There are smaller versions of the Cannon, which can be set up on solid ground.  The Quicklaunch system, by the way, is emplaced in the ocean, or deep body of water.  These smaller versions could do the job on the moon, or so I speculate.  Hunter said on the space show that these things need to be muzzle loaded.  That may be tricky on the moon, therefore complicating the matter.


I'm listening to this show for the second time today.  There are some fine points that I'd like to make note of:

  1. He says that you only have to heat the hydrogen to 1500 deg K in order to get the 6 km/sec velocities.  This temperature is reachable by using concentrated solar power.
  2. Length of the gun is proportional to the mass desired to be shot cubed.  For example, if you double the length, then cube the payload deliverable.
  3. Small payloads are possible, as small as 200 lbs.  Start up costs for that is only $50 million.  Sweet spot is between 100-1000 lbs.
  4. Million pounds per person propellant to get to Mars : comment- if you launch from EML3, you could do a lot better than that (I think).
  5. First shots goals will be 3 clicks per sec ( 3 km/sec I gather).  comment: Faster than escape velocity of the moon.
  6. Recommends John Hopkins and SHARP to "Charles".  Charles likes to be challenging.  Hunter also recommended one of Andersons books on hypersonics.
Update: 11/17/11

Hunter mentioned his challenges with social media, which reminded me that I'm on Facebook too.  It sometimes doesn't occur to me to use that, but this reminds me to use it more in the future.  Let's see what that does.

    Tuesday, November 15, 2011

    Blog: Warren Buffet's Keystone Bonanza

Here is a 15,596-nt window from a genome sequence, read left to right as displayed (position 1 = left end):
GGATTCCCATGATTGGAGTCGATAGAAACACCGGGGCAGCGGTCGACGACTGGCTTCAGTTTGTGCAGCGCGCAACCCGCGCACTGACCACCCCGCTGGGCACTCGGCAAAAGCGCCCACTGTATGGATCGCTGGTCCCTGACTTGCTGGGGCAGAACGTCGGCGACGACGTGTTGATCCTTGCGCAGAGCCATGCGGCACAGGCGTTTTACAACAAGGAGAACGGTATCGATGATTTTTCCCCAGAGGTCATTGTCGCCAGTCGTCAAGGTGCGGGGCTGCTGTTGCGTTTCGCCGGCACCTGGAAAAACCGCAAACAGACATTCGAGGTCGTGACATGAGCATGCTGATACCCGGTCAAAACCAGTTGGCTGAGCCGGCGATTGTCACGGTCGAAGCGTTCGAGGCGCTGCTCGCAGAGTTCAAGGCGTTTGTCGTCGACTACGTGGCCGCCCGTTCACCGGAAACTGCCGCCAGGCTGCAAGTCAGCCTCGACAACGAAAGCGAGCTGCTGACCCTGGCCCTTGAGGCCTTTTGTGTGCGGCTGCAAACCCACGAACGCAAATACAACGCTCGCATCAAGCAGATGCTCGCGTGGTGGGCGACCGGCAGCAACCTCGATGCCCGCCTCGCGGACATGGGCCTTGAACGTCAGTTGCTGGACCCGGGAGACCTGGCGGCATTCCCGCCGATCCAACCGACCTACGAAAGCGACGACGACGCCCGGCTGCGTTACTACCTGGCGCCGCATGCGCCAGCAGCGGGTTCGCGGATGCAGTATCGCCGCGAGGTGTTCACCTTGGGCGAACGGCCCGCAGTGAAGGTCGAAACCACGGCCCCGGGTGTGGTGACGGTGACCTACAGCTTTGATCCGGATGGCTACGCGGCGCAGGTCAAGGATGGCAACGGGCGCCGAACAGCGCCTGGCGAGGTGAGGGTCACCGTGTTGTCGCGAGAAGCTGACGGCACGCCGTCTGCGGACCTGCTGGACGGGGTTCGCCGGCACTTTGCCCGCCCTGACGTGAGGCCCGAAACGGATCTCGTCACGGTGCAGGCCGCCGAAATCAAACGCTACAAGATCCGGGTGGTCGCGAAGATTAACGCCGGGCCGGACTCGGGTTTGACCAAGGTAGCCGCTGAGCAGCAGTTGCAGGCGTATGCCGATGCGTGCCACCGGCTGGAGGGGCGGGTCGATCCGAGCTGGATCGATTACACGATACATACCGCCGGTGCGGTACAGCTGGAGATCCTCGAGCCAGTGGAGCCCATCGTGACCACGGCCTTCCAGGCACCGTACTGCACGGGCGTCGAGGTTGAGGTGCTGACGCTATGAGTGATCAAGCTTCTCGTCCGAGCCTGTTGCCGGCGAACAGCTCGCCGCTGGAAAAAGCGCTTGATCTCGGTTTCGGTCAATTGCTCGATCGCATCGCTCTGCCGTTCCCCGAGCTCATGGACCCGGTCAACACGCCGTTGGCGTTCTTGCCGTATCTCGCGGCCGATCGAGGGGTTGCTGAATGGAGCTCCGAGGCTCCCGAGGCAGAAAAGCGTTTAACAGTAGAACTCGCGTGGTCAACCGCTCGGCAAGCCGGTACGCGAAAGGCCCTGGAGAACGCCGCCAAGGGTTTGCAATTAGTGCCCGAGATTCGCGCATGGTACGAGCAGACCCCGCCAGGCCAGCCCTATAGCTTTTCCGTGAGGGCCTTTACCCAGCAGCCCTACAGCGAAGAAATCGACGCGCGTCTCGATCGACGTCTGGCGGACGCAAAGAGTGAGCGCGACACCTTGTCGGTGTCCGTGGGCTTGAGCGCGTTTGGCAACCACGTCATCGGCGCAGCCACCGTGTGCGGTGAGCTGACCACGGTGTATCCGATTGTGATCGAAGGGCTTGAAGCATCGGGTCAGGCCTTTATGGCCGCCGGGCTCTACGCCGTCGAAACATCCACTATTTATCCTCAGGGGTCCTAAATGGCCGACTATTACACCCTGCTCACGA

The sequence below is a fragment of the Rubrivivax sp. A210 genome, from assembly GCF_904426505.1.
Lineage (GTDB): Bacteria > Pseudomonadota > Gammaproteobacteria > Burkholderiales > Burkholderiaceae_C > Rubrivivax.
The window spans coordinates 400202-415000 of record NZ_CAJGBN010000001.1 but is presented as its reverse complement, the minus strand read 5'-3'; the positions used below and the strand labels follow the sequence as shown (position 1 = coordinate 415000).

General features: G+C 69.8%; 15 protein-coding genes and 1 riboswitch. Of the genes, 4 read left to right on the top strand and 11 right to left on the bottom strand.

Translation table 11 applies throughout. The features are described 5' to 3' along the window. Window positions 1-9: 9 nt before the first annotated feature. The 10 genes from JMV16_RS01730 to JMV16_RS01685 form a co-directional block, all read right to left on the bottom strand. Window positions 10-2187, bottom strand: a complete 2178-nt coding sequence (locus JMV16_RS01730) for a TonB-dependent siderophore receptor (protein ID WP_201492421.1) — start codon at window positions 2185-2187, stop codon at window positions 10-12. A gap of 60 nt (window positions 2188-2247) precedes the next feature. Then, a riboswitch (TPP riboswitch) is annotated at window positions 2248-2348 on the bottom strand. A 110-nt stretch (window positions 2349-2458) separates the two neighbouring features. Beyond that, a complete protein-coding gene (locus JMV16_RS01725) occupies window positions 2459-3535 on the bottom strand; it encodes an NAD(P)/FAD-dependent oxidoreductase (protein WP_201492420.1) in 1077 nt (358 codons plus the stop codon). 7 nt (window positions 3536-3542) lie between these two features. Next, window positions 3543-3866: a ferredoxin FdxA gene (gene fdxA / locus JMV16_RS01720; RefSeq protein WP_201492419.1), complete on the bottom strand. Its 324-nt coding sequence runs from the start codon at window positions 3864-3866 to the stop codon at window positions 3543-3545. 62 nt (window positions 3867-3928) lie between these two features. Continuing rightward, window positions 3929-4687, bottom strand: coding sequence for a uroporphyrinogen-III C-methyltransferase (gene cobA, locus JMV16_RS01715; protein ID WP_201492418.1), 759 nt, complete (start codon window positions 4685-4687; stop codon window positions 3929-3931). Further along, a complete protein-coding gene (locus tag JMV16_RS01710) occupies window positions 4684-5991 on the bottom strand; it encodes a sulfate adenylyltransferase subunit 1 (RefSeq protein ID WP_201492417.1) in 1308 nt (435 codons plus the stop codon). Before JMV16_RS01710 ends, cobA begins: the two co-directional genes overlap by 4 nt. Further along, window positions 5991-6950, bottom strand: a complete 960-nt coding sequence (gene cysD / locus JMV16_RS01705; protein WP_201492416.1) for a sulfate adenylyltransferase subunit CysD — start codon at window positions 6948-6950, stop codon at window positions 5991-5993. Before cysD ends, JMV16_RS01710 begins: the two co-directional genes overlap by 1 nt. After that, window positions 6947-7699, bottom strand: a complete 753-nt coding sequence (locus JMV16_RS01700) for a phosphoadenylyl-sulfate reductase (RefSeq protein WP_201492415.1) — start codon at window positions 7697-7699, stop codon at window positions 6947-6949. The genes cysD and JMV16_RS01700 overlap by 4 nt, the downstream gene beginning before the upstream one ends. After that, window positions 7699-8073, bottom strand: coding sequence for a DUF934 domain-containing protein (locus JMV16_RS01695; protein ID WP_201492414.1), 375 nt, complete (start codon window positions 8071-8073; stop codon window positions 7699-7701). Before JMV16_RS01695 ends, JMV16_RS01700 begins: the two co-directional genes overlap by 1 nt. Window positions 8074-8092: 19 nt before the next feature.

American Thinker

    An accusation of crony capitalism is charged with respect to the XL Pipeline foot-dragging by the Administration.  It so happens that rail could carry the crude oil to refineries as opposed to building a pipeline. If the rail option is taken, Buffett reaps the benefits as he just recently bought the rail line that could be moving the oil.  Inasmuch as Buffett often supports Democrat causes, this may be no mere coincidence.

    Even as much as this would stink to high heaven, we still need the oil.  Pipelines are more efficient, though.  At the increased cost of using rail, the oil will still be welcome, but an additional cost will be imposed upon consumers.  The profits can be used to give campaign donations to Democrats.

    Isn't it convenient how that works?

    At last, somebody gets it right

    Limbaugh doesn't go along with the herd and say how rotten Cain was.  He supports Cain.  Not only that, he compares it with Obama did by playing a clip in which Obama spoke over 30 seconds of inarticulate nonsense.  Somehow, the campaign didn't come to an end for him.

    The point is not that we should refuse to vet our candidates.  The point is that Cain got it right, and that's what should matter.  Not this pause, this silence, where he collects his thoughts.

    Bachmann: Media, Not Voters, Picking Winners

    The media, in this instance, is not only the traditional media, but the new media.  You'd think that would not be the case, but it is.  These folks are out there with their established names, and their using that to manipulate pubic opinion, according to the polls.  Just like the old media used to do, and for that matter, still does.

    The average person, who may not know where to turn for reasonable and honest reporting, may not have a chance in this environment.

    Cold Fusion Now: Citizen’s Petition calls for open support of cold fusion technology.

    by Ruby Carat